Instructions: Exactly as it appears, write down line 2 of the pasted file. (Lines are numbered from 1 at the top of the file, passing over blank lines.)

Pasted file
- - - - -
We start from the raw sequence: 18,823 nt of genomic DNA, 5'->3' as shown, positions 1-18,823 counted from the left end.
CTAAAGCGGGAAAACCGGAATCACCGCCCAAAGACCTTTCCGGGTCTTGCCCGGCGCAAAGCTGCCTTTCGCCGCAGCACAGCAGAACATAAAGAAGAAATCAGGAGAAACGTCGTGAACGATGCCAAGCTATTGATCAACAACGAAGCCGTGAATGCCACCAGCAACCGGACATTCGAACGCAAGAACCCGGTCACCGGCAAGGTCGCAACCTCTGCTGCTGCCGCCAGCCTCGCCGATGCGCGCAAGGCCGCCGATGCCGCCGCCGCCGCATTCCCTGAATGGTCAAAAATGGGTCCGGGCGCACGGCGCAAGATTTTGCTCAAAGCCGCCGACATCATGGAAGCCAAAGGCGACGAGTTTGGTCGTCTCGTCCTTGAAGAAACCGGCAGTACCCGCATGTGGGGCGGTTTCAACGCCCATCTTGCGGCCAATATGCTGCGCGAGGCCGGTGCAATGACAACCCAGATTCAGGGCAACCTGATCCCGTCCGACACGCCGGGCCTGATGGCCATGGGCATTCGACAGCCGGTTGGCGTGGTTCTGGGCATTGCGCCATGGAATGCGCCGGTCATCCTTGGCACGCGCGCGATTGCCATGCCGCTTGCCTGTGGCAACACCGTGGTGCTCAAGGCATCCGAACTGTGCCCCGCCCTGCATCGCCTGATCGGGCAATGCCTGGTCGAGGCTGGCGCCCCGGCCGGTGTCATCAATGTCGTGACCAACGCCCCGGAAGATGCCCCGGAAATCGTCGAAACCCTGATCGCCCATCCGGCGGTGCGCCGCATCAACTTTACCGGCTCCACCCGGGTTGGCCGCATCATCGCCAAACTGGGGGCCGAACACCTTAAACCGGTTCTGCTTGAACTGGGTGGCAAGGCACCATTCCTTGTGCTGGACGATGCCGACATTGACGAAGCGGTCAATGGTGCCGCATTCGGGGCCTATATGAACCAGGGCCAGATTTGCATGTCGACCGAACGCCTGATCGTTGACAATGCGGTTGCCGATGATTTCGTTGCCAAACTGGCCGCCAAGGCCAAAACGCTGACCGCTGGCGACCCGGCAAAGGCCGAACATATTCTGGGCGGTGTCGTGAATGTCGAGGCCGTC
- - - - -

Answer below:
CTAAAGCGGGAAAACCGGAATCACCGCCCAAAGACCTTTCCGGGTCTTGCCCGGCGCAAAGCTGCCTTTCGCCGCAGCACAGCAGAACATAAAGAAGAAATCAGGAGAAACGTCGTGAACGATGCCAAGCTATTGATCAACAACGAAGCCGTGAATGCCACCAGCAACCGGACATTCGAACGCAAGAACCCGGTCACCGGCAAGGTCGCAACCTCTGCTGCTGCCGCCAGCCTCGCCGATGCGCGCAAGGCCGCCGATGCCGCCGCCGCCGCATTCCCTGAATGGTCAAAAATGGGTCCGGGCGCACGGCGCAAGATTTTGCTCAAAGCCGCCGACATCATGGAAGCCAAAGGCGACGAGTTTGGTCGTCTCGTCCTTGAAGAAACCGGCAGTACCCGCATGTGGGGCGGTTTCAACGCCCATCTTGCGGCCAATATGCTGCGCGAGGCCGGTGCAATGACAACCCAGATTCAGGGCAACCTGATCCCGTCCGACACGCCGGGCCTGATGGCCATGGGCATTCGACAGCCGGTTGGCGTGGTTCTGGGCATTGCGCCATGGAATGCGCCGGTCATCCTTGGCACGCGCGCGATTGCCATGCCGCTTGCCTGTGGCAACACCGTGGTGCTCAAGGCATCCGAACTGTGCCCCGCCCTGCATCGCCTGATCGGGCAATGCCTGGTCGAGGCTGGCGCCCCGGCCGGTGTCATCAATGTCGTGACCAACGCCCCGGAAGATGCCCCGGAAATCGTCGAAACCCTGATCGCCCATCCGGCGGTGCGCCGCATCAACTTTACCGGCTCCACCCGGGTTGGCCGCATCATCGCCAAACTGGGGGCCGAACACCTTAAACCGGTTCTGCTTGAACTGGGTGGCAAGGCACCATTCCTTGTGCTGGACGATGCCGACATTGACGAAGCGGTCAATGGTGCCGCATTCGGGGCCTATATGAACCAGGGCCAGATTTGCATGTCGACCGAACGCCTGATCGTTGACAATGCGGTTGCCGATGATTTCGTTGCCAAACTGGCCGCCAAGGCCAAAACGCTGACCGCTGGCGACCCGGCAAAGGCCGAACATATTCTGGGCGGTGTCGTGAATGTCGAGGCCGTC